If you fall into the latter group I would suggest you find ways to incorporate exercise into your everyday routine, even if it’s just an hour-long walk around campus.
3. Eat a Balanced Diet
It can be difficult to eat healthy while in college. be a challenge if you’re using dining halls instead of cooking home-cooked meals, or if your financial resources limit your food choices. There are many resources available to help you. Center for Young Women’s Health and Nutritious Life provides helpful information on how to evaluate your food options.
A key element to eating healthily is being aware of unorthodox study hours or class schedules, it is possible to have a craving at seemingly random moments. Be sure to carry nutritious snacks in your bag like carrots, bananas and nuts, dried fruits, dried nuts and Kale chips.
College can be a particularly challenging time for people suffering from having an eating disorder. It’s because limiting what you eat, binge eating, or purging is often linked to self-esteem and control. When you’re stressed with classes, it’s possible to feel out of control and feel unworthy of yourself.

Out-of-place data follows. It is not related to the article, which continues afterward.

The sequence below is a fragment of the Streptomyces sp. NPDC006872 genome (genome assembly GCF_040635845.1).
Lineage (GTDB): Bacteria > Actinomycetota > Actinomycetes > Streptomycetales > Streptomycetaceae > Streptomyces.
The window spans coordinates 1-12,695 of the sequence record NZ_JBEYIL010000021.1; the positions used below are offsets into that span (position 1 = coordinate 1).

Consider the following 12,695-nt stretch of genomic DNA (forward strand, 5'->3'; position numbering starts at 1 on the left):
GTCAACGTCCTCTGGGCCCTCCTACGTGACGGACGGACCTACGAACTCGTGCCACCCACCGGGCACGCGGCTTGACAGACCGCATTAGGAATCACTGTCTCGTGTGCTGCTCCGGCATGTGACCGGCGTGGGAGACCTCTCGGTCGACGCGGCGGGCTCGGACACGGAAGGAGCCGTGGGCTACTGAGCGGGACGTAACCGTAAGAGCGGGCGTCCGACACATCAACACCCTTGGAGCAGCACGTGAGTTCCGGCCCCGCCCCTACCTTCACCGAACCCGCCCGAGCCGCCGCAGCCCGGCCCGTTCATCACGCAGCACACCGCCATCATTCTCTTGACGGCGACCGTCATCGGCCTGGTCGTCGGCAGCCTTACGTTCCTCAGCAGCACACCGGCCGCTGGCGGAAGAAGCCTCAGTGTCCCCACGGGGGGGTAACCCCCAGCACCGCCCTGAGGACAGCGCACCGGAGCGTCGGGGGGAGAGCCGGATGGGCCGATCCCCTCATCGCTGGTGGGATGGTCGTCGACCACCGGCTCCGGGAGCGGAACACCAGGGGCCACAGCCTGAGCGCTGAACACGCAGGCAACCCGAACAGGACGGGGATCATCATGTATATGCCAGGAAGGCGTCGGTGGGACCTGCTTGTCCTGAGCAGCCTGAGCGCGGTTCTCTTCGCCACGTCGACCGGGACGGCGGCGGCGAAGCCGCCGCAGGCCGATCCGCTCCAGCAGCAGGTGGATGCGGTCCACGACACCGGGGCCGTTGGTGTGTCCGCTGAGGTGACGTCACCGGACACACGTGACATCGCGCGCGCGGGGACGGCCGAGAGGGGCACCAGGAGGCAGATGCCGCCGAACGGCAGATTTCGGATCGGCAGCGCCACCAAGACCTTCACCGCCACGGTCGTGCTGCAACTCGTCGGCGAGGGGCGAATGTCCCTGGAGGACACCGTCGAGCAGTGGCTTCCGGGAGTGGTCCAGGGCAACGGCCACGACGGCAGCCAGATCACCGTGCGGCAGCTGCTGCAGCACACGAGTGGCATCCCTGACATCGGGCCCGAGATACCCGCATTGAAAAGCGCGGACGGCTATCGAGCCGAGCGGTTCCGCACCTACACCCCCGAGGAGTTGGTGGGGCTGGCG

If you notice you’ve been using unhealthy patterns of behavior, either fresh or old, make an appointment to see your nutritionist, mental health provider, or primary care doctor at your student health center right away.
4. Find time for yourself
It’s easy to forget to take care of your health in college. No matter how busy you are You must be able ways to block out time to do something that you like or makes you feel relaxed. Some may enjoy getting massages, seeing movies, or engaging in a hobby. Others may prefer doing yoga or exercising mindfulness.
Students will greatly benefit from focusing on the here and now, especially in times of stress or anxiety. You might want to consider using a meditation application to hone your mindfulness skills.
5. Recognize the Risks of Substance Usage
College students are frequently compelled to play with drugs and alcohol. This is especially so due to the widespread consumption of alcohol at college campuses, society’s shifting attitudes towards marijuana as well as the increasing popularity of vaping.
It’s important for students to recognize the health risks that come to the use of illicit drugs. At the end of the day, you need to be making educated, not socially determined, decisions.
For example, even though students may believe marijuana is harmless however, the drug has numerous risks, especially in terms of mental health. You should closely monitor your behaviors, including how often you drink alcohol and/or consume alcohol.